More than 2,000 attend forum at Sierra Nevada College
August 17, 2007
When former President Bill Clinton began his speech Friday, he took his time to thank the various political dignitaries sitting behind him.
Then he took time to acknowledge Sierra Nevada College ” and poke a little fun at its president.
“What a name for a college president ” Larry Large,” Clinton said. “Just imagine if his name was ‘Small.'”
After a chorus of laughs and applause rang out from the audience, Clinton complimented Large and the college for the Tahoe Center for Environmental Sciences Building, which officially declared its Leadership in Energy and Environmental Design (LEED) platinum level certification two weeks ago.
The certification, conferred by the U.S. Green Building Council (USGBC), is the highest LEED ranking, demanding excellence in criteria ranging from water efficiency to indoor environmental quality. The center currently is the only building in Nevada to achieve the platinum level of certification.
“Thank you for this beautiful campus. Thank you for this Platinum LEED-certified building,” Clinton said. “For those that don’t know … (the platinum certification) is really a big deal.”
Recommended Stories For You
Clinton was among many current and former politicians who attended the forum, which marked the 10th anniversary since former President Bill Clinton and former Vice President Al Gore established the Lake Tahoe Federal Advisory Committee following the initial Lake Tahoe Presidential Forum in 1997.
Cynthia McClelland, director of marketing and community relations at Sierra Nevada College, said about 2,000 to 2,200 spectators were on hand for Friday’s forum.
With 600 seats being provided for the public, anywhere from about 1,400 to 1,600 spectators formed an umbrella around the chairs to hear passionate speeches from California Sen. Dianne Feinstein, Nevada Sen. Harry Reid and U.S. Secretary of Interior Dirk Kempthorne, among others.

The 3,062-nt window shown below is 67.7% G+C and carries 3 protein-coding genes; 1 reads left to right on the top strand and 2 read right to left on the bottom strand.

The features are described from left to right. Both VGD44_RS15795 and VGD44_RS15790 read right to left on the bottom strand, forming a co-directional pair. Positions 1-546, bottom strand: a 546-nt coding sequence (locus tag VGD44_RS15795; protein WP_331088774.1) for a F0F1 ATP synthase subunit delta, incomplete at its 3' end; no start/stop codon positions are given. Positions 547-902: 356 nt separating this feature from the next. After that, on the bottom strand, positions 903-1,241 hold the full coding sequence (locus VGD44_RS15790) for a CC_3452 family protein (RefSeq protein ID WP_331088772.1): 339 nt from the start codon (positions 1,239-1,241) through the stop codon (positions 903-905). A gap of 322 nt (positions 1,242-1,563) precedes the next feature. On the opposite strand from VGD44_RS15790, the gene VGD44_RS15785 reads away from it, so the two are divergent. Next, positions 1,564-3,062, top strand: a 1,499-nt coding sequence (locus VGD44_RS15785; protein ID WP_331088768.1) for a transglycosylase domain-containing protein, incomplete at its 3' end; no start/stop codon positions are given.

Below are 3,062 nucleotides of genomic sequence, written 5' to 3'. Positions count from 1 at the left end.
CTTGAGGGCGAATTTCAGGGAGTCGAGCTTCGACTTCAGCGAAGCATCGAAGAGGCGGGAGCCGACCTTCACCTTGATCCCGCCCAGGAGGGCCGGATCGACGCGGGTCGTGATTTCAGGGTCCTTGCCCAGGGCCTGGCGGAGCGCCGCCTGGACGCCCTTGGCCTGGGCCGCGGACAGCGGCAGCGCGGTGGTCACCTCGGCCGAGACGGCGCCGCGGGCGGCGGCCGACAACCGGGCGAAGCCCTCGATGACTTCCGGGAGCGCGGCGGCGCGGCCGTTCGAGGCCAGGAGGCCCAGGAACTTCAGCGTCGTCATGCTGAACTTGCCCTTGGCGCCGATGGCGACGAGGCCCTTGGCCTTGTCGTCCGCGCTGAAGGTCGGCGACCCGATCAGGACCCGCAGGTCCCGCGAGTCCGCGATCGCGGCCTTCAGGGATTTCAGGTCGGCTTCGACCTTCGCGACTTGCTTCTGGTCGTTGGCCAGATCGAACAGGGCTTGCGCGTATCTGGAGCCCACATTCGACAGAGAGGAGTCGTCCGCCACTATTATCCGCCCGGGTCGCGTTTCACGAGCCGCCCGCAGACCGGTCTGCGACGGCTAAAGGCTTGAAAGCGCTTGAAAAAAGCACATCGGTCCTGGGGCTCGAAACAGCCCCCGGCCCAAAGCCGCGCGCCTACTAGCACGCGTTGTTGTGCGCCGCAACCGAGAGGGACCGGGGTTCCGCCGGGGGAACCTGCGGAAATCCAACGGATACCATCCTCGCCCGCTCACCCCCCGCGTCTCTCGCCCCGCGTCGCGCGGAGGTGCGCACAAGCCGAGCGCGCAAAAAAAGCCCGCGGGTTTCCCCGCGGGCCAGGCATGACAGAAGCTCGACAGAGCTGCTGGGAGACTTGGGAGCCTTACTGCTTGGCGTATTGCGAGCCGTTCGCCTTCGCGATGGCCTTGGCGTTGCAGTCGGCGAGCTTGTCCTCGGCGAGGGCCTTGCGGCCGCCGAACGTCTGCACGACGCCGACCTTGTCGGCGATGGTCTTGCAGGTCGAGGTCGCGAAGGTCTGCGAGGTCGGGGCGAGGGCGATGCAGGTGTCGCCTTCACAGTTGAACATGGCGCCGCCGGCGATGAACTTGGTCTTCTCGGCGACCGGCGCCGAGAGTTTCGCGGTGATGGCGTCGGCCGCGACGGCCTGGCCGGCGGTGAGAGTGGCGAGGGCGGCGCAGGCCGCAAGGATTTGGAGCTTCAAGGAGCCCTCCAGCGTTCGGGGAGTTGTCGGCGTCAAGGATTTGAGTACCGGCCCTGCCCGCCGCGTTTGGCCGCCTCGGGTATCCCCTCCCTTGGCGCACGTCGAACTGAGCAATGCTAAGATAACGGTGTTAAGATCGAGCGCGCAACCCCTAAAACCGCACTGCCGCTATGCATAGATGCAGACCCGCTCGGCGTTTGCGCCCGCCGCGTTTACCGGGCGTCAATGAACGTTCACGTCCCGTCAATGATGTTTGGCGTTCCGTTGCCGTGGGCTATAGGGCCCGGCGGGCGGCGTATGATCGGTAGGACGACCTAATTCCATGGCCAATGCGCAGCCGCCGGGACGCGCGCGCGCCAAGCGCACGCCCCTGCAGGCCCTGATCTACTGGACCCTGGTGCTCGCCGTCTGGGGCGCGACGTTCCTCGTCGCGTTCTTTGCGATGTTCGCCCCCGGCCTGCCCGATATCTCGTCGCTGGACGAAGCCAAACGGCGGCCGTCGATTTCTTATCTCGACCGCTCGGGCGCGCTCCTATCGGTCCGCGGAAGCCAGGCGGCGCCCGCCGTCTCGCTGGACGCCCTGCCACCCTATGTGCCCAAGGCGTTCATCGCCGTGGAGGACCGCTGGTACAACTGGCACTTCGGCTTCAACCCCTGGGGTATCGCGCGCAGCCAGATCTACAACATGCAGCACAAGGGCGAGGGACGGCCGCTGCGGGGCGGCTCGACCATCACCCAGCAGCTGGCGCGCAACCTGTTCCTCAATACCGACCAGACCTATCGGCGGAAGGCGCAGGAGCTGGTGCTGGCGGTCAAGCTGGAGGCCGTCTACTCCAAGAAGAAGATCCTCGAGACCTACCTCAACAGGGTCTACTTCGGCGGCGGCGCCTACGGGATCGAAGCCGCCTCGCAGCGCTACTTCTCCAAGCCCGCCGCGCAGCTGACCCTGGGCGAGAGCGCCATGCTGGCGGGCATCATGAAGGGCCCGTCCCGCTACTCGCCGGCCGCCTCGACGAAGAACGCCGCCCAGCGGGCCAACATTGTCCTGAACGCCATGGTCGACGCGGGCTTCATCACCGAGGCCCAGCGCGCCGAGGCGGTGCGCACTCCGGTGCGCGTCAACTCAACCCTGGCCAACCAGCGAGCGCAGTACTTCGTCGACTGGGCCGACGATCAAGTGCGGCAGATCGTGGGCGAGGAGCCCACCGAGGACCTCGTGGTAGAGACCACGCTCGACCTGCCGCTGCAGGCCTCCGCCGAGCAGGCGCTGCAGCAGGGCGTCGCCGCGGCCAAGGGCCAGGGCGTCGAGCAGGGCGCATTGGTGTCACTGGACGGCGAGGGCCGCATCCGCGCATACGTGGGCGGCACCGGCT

“We’re thrilled everyone came out. Everyone got a real interpersonal relationship today,” McClelland said. “Pretty much everyone was no farther than 200 feet away from (the stage). That really doesn’t happen, but we got it done here.”
Most speakers Friday referred to the recent Angora fire to remind spectators that another “catastrophic fire” is waiting to be sparked.
They warned spectators that they are responsible for “keeping Tahoe blue.”
“All of you carry the responsibility to maintain this place for the whole world,” Clinton said.
After the forum, California Lt. Gov. John Garamendi commended Clinton for his speech, reiterating the importance of an increased responsibility.
“President Clinton hit upon the most important development in the last 10 years,” said California Lt. Gov. John Garamendi. “And that is that the business community and the environmental community understand that their future is tied to the health of the lake.
Dignitaries stressed better fuels management and defensible space awareness, as well as the importance of making decisions for the entire Lake Tahoe basin.
“I’m starting to hear talk more and more about integrating the issues that face the lake,” said Dr. Zach Hymanson, Tahoe Science Consortium director at the UC Davis Tahoe Environmental Research Center. “It’s clear that the officials are realizing we can’t just pick on one idea or another, but we’ve got to think about the basin as a whole. They talked about balance, which is critical.”
Throughout Friday’s forum, spectators battled hot sun rays throughout the forum speeches, which lasted about two hours.
Many could be seen with newspapers over their heads, while others cupped hands above foreheads, straining to see the stage.
“Obviously you can’t control the sun,” said Michelle Filippini, public relations coordinator at the college. “But I don’t think people cared; it was a great event.”
Despite a very large turnout, Filippini said she was impressed with the crowd’s demeanor.
“To be honest, I really didn’t know what to expect. We were thinking around 1,000 people,” she said. “But one thing I thought went well ” everyone was well-behaved.”
McClelland said it was a struggle to plan everything leading up to Friday.
“To be able to coordinate everything with all the constraints placed on us with all these political dignitaries here, it was tough,” McClelland said. “Considering the logistics, I can’t complain.”
Debi Noonan, executive assistant to the president and volunteer coordinator at Sierra Nevada College, said 20 volunteers helped coordinate the event.
“They were here for the college today,” Noonan said. “They did everything from directing seats to checking in people to putting up the chairs. They made it work.”
Bonanza Intern Evan Schladow contributed to this report.